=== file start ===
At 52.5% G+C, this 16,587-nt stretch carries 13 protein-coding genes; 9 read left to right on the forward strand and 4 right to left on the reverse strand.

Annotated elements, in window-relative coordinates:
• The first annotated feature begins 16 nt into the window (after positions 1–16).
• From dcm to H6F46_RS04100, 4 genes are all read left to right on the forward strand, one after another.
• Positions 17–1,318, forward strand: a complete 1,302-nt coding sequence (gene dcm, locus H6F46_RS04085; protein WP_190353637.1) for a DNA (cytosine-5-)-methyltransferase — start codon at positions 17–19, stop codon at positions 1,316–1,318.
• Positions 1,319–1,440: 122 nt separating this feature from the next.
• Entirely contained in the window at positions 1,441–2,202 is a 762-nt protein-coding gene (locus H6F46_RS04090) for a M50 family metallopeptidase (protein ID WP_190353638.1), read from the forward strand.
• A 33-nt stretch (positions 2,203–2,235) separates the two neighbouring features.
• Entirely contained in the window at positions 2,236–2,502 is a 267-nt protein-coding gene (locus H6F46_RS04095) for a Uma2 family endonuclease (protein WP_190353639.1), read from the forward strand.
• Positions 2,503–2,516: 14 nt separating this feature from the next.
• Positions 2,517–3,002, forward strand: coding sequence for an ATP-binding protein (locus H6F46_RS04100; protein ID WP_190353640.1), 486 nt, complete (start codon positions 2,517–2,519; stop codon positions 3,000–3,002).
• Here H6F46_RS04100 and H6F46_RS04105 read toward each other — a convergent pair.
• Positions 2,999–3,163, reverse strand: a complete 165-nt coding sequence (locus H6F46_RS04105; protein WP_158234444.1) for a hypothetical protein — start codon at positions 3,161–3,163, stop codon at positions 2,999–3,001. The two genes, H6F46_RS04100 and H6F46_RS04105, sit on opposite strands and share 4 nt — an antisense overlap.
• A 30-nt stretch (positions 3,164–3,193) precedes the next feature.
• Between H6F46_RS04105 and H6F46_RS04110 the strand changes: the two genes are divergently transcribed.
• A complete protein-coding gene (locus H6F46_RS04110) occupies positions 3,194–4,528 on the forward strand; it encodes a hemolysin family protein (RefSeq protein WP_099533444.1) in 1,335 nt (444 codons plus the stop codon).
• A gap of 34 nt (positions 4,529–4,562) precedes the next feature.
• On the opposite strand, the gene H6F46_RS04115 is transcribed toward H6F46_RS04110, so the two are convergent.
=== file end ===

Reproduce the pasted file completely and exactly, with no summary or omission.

At 52.5% G+C, this 16,587-nt stretch carries 13 protein-coding genes; 9 read left to right on the forward strand and 4 right to left on the reverse strand.

Annotated elements, in window-relative coordinates:
• The first annotated feature begins 16 nt into the window (after positions 1–16).
• From dcm to H6F46_RS04100, 4 genes are all read left to right on the forward strand, one after another.
• Positions 17–1,318, forward strand: a complete 1,302-nt coding sequence (gene dcm, locus H6F46_RS04085; protein WP_190353637.1) for a DNA (cytosine-5-)-methyltransferase — start codon at positions 17–19, stop codon at positions 1,316–1,318.
• Positions 1,319–1,440: 122 nt separating this feature from the next.
• Entirely contained in the window at positions 1,441–2,202 is a 762-nt protein-coding gene (locus H6F46_RS04090) for a M50 family metallopeptidase (protein ID WP_190353638.1), read from the forward strand.
• A 33-nt stretch (positions 2,203–2,235) separates the two neighbouring features.
• Entirely contained in the window at positions 2,236–2,502 is a 267-nt protein-coding gene (locus H6F46_RS04095) for a Uma2 family endonuclease (protein WP_190353639.1), read from the forward strand.
• Positions 2,503–2,516: 14 nt separating this feature from the next.
• Positions 2,517–3,002, forward strand: coding sequence for an ATP-binding protein (locus H6F46_RS04100; protein ID WP_190353640.1), 486 nt, complete (start codon positions 2,517–2,519; stop codon positions 3,000–3,002).
• Here H6F46_RS04100 and H6F46_RS04105 read toward each other — a convergent pair.
• Positions 2,999–3,163, reverse strand: a complete 165-nt coding sequence (locus H6F46_RS04105; protein WP_158234444.1) for a hypothetical protein — start codon at positions 3,161–3,163, stop codon at positions 2,999–3,001. The two genes, H6F46_RS04100 and H6F46_RS04105, sit on opposite strands and share 4 nt — an antisense overlap.
• A 30-nt stretch (positions 3,164–3,193) precedes the next feature.
• Between H6F46_RS04105 and H6F46_RS04110 the strand changes: the two genes are divergently transcribed.
• A complete protein-coding gene (locus H6F46_RS04110) occupies positions 3,194–4,528 on the forward strand; it encodes a hemolysin family protein (RefSeq protein WP_099533444.1) in 1,335 nt (444 codons plus the stop codon).
• A gap of 34 nt (positions 4,529–4,562) precedes the next feature.
• On the opposite strand, the gene H6F46_RS04115 is transcribed toward H6F46_RS04110, so the two are convergent.